“Right now, we are facing a man-made disaster of global scale. Our greatest threat in thousands of years.Climate Change.
If we don’t take action the collapse of our civilisations and the extinction of much of the natural world is on the horizon.”
"The world's people have spoken… time is running out."
Sir David Attenborough encourages world leaders at the UN Conference in Poland to "act now" against climate change. pic.twitter.com/xiNqcfwhKc
— Channel 4 News (@Channel4News) December 3, 2018
This is not a dramatic exaggeration, but instead is the literal scientific truth. The term “Alarmist” is often deployed to dismiss this stance by right-wing extremists who also tend to be utterly out of touch with both the science and reality, and are often simply parroting oil and gas funded right-wing rhetoric.
As part of his talk he also launched a new campaign that is enabling individuals the world over to unite in actions to battle climate change.
“In the last two weeks,” he said, “the world’s people have taken part in creating this address, answering polls, creating videos and voicing their opinions.”
“They want you – the decision makers – to act now,” the British broadcaster said, addressing the politicians and officials assembled for two weeks in this Polish mining town to negotiate next steps in monitoring and mitigating climate change.
Here are some of the voices of the people speaking directly to the decision makers at the opening of COP24, the UNFCCC conference that is taking place right now in Poland…
What else has been happening at COP24?
Following a year of devastating climate disasters around the globe, from California to Kerala, and Tonga to Japan, the annual UN Climate Change Conference (COP24) opens today with the goal of finalising the implementation guidelines for the Paris Climate Change Agreement.
The guidelines will provide clarity on how to implement the landmark agreement fairly and transparently for all.
Specifically, they will strengthen international cooperation by ensuring that national contributions to the global effort are transparent, responsibility is shared fairly and progress on reducing emissions and building resilience can be accurately measured.
Patricia Espinosa, the UN’s Climate Chief, said: “This year is likely to be one of the four hottest years on record. Greenhouses gas concentrations in the atmosphere are at record levels and emissions continue to rise. Climate change impacts have never been worse. This reality is telling us that we need to do much more – COP24 needs to make that happen”.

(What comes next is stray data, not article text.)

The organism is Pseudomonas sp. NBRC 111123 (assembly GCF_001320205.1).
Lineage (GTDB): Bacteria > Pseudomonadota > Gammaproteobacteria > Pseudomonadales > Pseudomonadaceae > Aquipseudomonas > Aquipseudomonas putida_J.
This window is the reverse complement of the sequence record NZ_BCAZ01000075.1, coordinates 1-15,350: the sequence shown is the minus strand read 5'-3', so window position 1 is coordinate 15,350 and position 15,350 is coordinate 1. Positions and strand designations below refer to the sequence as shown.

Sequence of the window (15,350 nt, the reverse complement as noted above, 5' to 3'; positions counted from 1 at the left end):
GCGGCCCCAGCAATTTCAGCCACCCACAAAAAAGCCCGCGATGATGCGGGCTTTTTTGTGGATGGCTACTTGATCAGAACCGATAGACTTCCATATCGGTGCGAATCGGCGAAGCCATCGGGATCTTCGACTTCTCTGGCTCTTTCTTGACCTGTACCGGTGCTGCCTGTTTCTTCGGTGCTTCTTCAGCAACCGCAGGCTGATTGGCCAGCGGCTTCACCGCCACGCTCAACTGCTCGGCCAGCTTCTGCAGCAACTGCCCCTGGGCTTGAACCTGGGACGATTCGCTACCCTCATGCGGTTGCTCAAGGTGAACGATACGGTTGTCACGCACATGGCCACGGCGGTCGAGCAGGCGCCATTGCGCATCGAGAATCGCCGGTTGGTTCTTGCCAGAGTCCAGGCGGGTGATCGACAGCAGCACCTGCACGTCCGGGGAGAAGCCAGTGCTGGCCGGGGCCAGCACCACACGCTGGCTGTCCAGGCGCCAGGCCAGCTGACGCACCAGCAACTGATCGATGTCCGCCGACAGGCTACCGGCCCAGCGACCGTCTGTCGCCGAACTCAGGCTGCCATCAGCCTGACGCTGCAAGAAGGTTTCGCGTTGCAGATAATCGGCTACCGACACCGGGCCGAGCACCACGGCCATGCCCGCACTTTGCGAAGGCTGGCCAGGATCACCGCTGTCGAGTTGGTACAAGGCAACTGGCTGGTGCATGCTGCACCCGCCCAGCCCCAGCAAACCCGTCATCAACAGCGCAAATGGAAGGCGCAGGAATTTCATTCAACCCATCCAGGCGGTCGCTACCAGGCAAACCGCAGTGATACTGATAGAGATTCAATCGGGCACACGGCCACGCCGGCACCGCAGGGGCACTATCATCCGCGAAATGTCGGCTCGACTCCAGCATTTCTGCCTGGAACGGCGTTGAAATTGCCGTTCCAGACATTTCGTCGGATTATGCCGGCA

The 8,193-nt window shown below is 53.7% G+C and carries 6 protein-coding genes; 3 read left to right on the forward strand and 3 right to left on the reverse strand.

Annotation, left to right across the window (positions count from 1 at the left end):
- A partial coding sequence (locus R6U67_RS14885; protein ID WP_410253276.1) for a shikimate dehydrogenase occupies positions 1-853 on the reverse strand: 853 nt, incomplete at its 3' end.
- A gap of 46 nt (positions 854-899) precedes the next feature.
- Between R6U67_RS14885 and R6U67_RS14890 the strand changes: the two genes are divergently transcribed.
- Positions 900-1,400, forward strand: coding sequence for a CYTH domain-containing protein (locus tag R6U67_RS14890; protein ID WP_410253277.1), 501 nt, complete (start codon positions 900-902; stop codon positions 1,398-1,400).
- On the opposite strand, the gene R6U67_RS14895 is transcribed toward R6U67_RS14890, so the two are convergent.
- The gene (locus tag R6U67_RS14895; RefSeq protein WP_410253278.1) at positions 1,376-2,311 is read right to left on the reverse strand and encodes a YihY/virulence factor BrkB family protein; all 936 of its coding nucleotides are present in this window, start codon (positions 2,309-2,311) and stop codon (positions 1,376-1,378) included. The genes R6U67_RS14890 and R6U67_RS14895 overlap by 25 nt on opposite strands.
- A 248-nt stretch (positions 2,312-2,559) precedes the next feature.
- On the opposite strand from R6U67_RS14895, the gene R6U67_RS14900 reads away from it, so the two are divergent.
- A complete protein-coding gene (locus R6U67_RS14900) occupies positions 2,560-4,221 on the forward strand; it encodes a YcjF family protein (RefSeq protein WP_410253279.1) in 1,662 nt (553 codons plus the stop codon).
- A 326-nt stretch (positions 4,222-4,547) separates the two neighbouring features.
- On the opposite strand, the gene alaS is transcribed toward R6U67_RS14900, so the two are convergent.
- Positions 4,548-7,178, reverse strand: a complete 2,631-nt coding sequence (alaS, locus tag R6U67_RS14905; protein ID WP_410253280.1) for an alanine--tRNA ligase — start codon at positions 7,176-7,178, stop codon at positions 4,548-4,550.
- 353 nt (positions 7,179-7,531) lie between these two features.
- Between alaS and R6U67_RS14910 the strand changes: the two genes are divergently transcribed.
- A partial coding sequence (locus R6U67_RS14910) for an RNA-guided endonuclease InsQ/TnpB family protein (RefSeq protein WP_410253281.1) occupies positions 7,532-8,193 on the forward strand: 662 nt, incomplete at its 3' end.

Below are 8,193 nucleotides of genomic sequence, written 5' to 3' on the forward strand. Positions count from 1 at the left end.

Climate change is running faster than we are and we must catch up sooner rather than later before it is too late.
For many, people, regions even countries this is already a matter of life and death.
This meeting is the most important gathering on climate change since the Paris Agreement was signed.
It is hard to overstate the urgency of our situation.
Even as we witness devastating climate impacts causing havoc across the world, we are still not doing enough, nor moving fast enough, to prevent irreversible and catastrophic climate disruption.
Nor are we doing enough to capitalize on the enormous social, economic and environmental opportunities of climate action.
And so, I want to deliver four simple messages.
First: science demands a significantly more ambitious response.
Second: the Paris Agreement provides the framework for action, so we must operationalize it.
Third: we have a collective responsibility to invest in averting global climate chaos, to consolidate the financial commitments made in Paris and to assist the most vulnerable communities and nations.
Fourth: climate action offers a compelling path to transform our world for the better.
How Green is this conference?
There will be calls by delegates attending the conference for radical change, a demand that we need to strive to be carbon neutral. In that context you are also perhaps tempted to step back and wonder just how well the conference itself is doing within that arena.
It turns out that they are in fact doing rather well. The conference has been setup to be entirely climate neutral, with the priority of the organizers being to avoid greenhouse gas (GHG) emissions to the greatest possible extent.
“To reduce the overall climate footprint of the event, a series of measures have been arranged in areas such as waste management and paper reduction”, says Agnieszka Tomaszewska, Counsellor to the Minister and Head of the Ozone Layer Protection Team, Plenipotentiary for Environmental Management in the Ministry of the Environment of Poland.
To be specific, they have attempted to address the following
- Sustainable transportation – Public transport is free for delegates, “You are going by bus”
- Reporting and offsetting of unavoidable GHG emissions – trees will be planted to offset emissions
- Strict Waste management – goes right down to the detail of giving delegates reusable water bottles
- Reusable materials – backdrops and wall elements made from reusable materials
- Paperlight conference – official documents will be digital
- Virtual Participation – live broadcast of all official side events. More information on virtual participation options can be found here.
Sir David Attenborough at #COP24: "If we don’t take #ClimateAction, the collapse of our civilisations and the extinction of much of the natural world is on the horizon." #TakeYourSeat pic.twitter.com/kjbUvLntBf
— UN Climate Change (@UNFCCC) December 3, 2018
Did you know that conference furniture can be 100% #recyclable? At #COP24, our Pavilion and the GCA Action Hub are equipped with cardboard furniture provided by our partner Papertown. The material allows reduced energy use and less emissions during transportation and storage. pic.twitter.com/fyeK5rHnyU
— UN Climate Change (@UNFCCC) December 3, 2018
— Carbon Brief (@CarbonBrief) December 4, 2018